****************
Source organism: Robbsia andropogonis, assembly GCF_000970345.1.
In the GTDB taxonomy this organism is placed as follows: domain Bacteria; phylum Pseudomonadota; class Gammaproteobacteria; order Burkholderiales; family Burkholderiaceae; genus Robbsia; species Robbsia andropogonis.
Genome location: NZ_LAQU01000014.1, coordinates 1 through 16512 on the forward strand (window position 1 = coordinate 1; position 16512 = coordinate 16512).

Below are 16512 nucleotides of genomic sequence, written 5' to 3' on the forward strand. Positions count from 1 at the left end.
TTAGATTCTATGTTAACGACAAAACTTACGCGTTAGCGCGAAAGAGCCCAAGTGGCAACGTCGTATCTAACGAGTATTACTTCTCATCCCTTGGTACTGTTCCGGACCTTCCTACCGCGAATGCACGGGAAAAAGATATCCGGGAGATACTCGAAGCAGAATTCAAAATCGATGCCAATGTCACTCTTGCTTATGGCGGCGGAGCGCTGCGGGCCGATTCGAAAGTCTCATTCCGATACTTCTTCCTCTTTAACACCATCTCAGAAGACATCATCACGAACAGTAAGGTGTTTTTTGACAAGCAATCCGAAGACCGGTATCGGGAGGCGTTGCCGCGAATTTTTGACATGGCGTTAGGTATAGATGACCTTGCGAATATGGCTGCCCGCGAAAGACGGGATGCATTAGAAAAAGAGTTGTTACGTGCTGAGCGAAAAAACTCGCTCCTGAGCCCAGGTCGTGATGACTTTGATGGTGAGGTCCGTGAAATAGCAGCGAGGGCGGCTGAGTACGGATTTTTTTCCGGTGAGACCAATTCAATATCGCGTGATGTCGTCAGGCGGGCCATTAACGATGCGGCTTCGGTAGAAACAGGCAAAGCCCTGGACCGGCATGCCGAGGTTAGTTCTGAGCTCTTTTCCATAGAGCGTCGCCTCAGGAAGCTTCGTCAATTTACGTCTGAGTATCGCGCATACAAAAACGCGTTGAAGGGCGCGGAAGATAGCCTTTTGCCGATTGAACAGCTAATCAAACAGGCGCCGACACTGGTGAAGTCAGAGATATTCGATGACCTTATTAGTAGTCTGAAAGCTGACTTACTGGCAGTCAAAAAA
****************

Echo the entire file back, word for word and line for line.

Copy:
Source organism: Robbsia andropogonis, assembly GCF_000970345.1.
In the GTDB taxonomy this organism is placed as follows: domain Bacteria; phylum Pseudomonadota; class Gammaproteobacteria; order Burkholderiales; family Burkholderiaceae; genus Robbsia; species Robbsia andropogonis.
Genome location: NZ_LAQU01000014.1, coordinates 1 through 16512 on the forward strand (window position 1 = coordinate 1; position 16512 = coordinate 16512).

Below are 16512 nucleotides of genomic sequence, written 5' to 3' on the forward strand. Positions count from 1 at the left end.
TTAGATTCTATGTTAACGACAAAACTTACGCGTTAGCGCGAAAGAGCCCAAGTGGCAACGTCGTATCTAACGAGTATTACTTCTCATCCCTTGGTACTGTTCCGGACCTTCCTACCGCGAATGCACGGGAAAAAGATATCCGGGAGATACTCGAAGCAGAATTCAAAATCGATGCCAATGTCACTCTTGCTTATGGCGGCGGAGCGCTGCGGGCCGATTCGAAAGTCTCATTCCGATACTTCTTCCTCTTTAACACCATCTCAGAAGACATCATCACGAACAGTAAGGTGTTTTTTGACAAGCAATCCGAAGACCGGTATCGGGAGGCGTTGCCGCGAATTTTTGACATGGCGTTAGGTATAGATGACCTTGCGAATATGGCTGCCCGCGAAAGACGGGATGCATTAGAAAAAGAGTTGTTACGTGCTGAGCGAAAAAACTCGCTCCTGAGCCCAGGTCGTGATGACTTTGATGGTGAGGTCCGTGAAATAGCAGCGAGGGCGGCTGAGTACGGATTTTTTTCCGGTGAGACCAATTCAATATCGCGTGATGTCGTCAGGCGGGCCATTAACGATGCGGCTTCGGTAGAAACAGGCAAAGCCCTGGACCGGCATGCCGAGGTTAGTTCTGAGCTCTTTTCCATAGAGCGTCGCCTCAGGAAGCTTCGTCAATTTACGTCTGAGTATCGCGCATACAAAAACGCGTTGAAGGGCGCGGAAGATAGCCTTTTGCCGATTGAACAGCTAATCAAACAGGCGCCGACACTGGTGAAGTCAGAGATATTCGATGACCTTATTAGTAGTCTGAAAGCTGACTTACTGGCAGTCAAAAAA